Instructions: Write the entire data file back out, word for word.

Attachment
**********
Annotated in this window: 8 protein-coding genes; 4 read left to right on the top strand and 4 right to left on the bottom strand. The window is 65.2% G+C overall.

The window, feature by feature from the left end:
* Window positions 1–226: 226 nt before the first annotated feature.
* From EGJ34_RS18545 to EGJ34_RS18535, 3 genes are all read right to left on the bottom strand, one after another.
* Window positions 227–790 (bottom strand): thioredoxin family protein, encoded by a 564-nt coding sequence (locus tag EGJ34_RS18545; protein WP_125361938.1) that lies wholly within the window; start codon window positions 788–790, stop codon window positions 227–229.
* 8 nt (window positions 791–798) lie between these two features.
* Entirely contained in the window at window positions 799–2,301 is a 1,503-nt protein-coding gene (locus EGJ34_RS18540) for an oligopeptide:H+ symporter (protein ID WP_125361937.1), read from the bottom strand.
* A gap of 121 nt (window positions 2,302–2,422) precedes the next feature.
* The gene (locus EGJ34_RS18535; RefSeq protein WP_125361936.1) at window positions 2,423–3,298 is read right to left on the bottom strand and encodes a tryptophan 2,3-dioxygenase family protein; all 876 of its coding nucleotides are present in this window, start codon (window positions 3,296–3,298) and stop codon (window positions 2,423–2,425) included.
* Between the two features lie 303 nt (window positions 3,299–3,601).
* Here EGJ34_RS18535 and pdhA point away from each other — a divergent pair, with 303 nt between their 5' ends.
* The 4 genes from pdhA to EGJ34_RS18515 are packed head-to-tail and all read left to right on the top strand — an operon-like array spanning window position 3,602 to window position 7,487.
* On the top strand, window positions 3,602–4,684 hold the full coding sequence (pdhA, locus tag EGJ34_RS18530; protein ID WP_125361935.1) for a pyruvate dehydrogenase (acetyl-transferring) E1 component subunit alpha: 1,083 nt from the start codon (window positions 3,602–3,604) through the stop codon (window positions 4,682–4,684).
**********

Annotated in this window: 8 protein-coding genes; 4 read left to right on the top strand and 4 right to left on the bottom strand. The window is 65.2% G+C overall.

The window, feature by feature from the left end:
* Window positions 1–226: 226 nt before the first annotated feature.
* From EGJ34_RS18545 to EGJ34_RS18535, 3 genes are all read right to left on the bottom strand, one after another.
* Window positions 227–790 (bottom strand): thioredoxin family protein, encoded by a 564-nt coding sequence (locus tag EGJ34_RS18545; protein WP_125361938.1) that lies wholly within the window; start codon window positions 788–790, stop codon window positions 227–229.
* 8 nt (window positions 791–798) lie between these two features.
* Entirely contained in the window at window positions 799–2,301 is a 1,503-nt protein-coding gene (locus EGJ34_RS18540) for an oligopeptide:H+ symporter (protein ID WP_125361937.1), read from the bottom strand.
* A gap of 121 nt (window positions 2,302–2,422) precedes the next feature.
* The gene (locus EGJ34_RS18535; RefSeq protein WP_125361936.1) at window positions 2,423–3,298 is read right to left on the bottom strand and encodes a tryptophan 2,3-dioxygenase family protein; all 876 of its coding nucleotides are present in this window, start codon (window positions 3,296–3,298) and stop codon (window positions 2,423–2,425) included.
* Between the two features lie 303 nt (window positions 3,299–3,601).
* Here EGJ34_RS18535 and pdhA point away from each other — a divergent pair, with 303 nt between their 5' ends.
* The 4 genes from pdhA to EGJ34_RS18515 are packed head-to-tail and all read left to right on the top strand — an operon-like array spanning window position 3,602 to window position 7,487.
* On the top strand, window positions 3,602–4,684 hold the full coding sequence (pdhA, locus tag EGJ34_RS18530; protein ID WP_125361935.1) for a pyruvate dehydrogenase (acetyl-transferring) E1 component subunit alpha: 1,083 nt from the start codon (window positions 3,602–3,604) through the stop codon (window positions 4,682–4,684).